Water that creeps out from beneath freezers and refrigerators can make aisles slippery. A combination of preventive maintenance and high-traction matting helps prevent slips and falls in these areas.
Like other equipment and machinery, refrigerators and freezers need to be maintained for operating efficiency. Water leaking from beneath a unit is a warning sign that something isn’t right. Underlying problems can include the following.
- Obstructed or Malfunctioning Drains Refrigeration systems have defrost settings that keep ice from forming inside the unit. Defrost systems have drainage hoses that channel water into collection pans or floor drains. Over time, dirt and debris can clog drain lines. Hoses may also become separated from their couplers or develop kinks that interfere with draining. Defrosted water can also freeze over a drain. Regularly checking and cleaning drain lines will help prevent leaks from causes such as these.
- Cracked or Contaminated Gaskets Door gaskets are made of flexible polymers that wear down over time and become brittle or cracked. This compromises the tight seal that should form between the door and the cooling unit, letting warm air enter and causing the compressor and condenser units to work harder, creating more condensation. Even gaskets in good condition can present problems. If they harbor mold or are not properly fitted, they might not seat correctly and let warm air enter. Most gaskets in commercial refrigeration and freezer units have retaining clips that allow removal for cleaning and replacement.
- Dirty Coils Evaporators, compressors and condensers work together to maintain the temperature in a cooling unit. All have coils that must be free of dust and debris to operate efficiently. Dirty condenser coils can cause overheating, triggering the evaporator’s defrost cycle to run more often and create more condensatione. Dirty coils also increase energy use.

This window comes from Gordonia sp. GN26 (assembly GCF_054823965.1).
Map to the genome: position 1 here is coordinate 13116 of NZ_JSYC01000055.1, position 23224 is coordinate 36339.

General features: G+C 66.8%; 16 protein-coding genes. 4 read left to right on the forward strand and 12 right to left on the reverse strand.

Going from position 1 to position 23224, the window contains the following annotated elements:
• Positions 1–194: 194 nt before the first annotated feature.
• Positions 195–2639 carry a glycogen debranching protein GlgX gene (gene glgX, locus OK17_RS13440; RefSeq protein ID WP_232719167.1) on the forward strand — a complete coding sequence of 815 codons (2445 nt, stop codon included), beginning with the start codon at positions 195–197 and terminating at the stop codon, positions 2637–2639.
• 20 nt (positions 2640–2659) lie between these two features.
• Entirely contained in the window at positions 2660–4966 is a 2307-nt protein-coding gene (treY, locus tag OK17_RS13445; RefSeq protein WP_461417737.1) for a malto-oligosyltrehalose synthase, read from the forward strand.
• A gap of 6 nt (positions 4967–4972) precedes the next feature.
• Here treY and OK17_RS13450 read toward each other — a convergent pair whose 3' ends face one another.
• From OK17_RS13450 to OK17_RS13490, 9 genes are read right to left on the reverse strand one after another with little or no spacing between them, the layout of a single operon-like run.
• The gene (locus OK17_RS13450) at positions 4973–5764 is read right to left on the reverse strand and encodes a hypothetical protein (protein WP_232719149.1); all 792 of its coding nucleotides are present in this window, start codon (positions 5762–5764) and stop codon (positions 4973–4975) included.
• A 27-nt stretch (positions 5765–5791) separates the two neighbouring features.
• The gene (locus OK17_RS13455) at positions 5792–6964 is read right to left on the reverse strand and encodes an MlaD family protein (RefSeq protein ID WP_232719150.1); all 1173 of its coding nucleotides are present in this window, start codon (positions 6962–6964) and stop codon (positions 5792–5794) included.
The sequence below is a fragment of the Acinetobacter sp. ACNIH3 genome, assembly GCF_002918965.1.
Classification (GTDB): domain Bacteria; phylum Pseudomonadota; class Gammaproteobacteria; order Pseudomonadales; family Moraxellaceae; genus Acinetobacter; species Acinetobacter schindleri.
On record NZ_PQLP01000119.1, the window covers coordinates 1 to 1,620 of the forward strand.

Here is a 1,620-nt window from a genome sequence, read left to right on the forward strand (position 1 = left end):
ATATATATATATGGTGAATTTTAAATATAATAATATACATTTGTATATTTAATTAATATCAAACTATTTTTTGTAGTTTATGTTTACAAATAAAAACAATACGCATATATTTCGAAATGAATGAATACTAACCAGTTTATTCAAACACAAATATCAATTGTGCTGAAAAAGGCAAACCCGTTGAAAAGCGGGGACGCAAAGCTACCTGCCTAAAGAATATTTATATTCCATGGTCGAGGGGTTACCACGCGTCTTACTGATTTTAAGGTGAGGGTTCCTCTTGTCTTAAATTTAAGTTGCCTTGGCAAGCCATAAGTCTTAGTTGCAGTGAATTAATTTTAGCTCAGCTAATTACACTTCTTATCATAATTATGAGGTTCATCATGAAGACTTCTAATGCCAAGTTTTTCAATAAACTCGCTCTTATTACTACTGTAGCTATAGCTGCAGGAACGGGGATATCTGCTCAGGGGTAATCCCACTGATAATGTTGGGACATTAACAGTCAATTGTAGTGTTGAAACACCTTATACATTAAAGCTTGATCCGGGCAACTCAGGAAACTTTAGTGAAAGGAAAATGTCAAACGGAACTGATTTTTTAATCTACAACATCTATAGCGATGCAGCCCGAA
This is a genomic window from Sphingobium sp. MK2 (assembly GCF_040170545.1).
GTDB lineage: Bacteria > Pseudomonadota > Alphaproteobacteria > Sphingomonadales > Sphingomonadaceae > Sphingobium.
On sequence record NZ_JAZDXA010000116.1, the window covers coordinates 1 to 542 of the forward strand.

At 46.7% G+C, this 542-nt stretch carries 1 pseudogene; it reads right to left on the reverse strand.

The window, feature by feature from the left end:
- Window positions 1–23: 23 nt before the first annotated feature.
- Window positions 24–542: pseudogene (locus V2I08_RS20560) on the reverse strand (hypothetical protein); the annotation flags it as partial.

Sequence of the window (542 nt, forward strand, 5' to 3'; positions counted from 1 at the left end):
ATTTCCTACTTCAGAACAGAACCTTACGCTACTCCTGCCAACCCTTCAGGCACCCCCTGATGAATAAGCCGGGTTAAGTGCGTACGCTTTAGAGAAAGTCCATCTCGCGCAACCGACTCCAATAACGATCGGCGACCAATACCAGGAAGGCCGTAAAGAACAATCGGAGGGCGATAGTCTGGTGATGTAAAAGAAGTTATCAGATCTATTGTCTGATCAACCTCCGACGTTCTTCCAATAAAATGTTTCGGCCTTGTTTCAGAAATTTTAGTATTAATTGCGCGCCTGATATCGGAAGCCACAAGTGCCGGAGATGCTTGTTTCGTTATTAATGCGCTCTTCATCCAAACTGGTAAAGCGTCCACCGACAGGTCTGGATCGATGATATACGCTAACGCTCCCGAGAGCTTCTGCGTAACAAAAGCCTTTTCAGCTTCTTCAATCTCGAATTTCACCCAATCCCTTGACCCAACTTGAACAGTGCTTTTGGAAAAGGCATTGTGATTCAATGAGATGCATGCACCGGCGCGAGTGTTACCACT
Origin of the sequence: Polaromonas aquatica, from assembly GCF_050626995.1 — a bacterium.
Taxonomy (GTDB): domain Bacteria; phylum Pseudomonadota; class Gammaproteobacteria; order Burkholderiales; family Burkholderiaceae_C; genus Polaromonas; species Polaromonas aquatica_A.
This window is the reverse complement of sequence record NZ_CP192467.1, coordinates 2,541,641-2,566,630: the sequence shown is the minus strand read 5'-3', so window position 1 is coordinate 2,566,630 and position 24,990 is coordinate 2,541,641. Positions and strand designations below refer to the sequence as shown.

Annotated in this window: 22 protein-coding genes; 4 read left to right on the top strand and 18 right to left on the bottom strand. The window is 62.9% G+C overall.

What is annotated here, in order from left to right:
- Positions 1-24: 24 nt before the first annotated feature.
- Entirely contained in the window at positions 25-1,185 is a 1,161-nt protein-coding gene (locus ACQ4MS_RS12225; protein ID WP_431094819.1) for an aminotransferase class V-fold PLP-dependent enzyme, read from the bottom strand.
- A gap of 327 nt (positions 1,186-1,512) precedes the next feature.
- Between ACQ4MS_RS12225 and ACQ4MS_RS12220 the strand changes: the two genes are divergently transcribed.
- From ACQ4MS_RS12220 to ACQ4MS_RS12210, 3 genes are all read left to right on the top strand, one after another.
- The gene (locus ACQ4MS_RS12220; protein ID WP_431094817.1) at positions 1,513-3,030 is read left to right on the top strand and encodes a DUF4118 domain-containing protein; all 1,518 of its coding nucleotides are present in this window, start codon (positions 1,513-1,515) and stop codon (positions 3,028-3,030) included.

- Inadequate Structural Integrity When checking door seals, also inspect the interior and exterior walls of each cooling unit. Moisture, frost build-up, and loose insulation or panels can signal larger problems and contribute to water leaks under the unit.
- Challenging Environmental Conditions Some important preventive maintenance concerns the location of a refrigerator or freezer rather than the unit itself. When outdoor temperatures and humidity are high, it’s vital to control the climate of the room that houses a cooling unit, or it will run harder and longer and produce more condensation.
A Way to Counteract Leaks
While you are working to bring condensation leaks under control, you will need to ensure that they do not create slip and fall hazards. An effective measure is placing high-traction, adhesive-backed absorbent matting in aisles where leaks spread. An added bonus for commercial units in grocery stores is that absorbent matting will also quickly soak up spills from dropped bottles, jars and containers.
It pays to properly maintain refrigeration and freezer units, control their surrounding climates and be prepared to absorb leaks. These efforts will help improve safety, reduce energy use and prevent costly repairs or premature failure.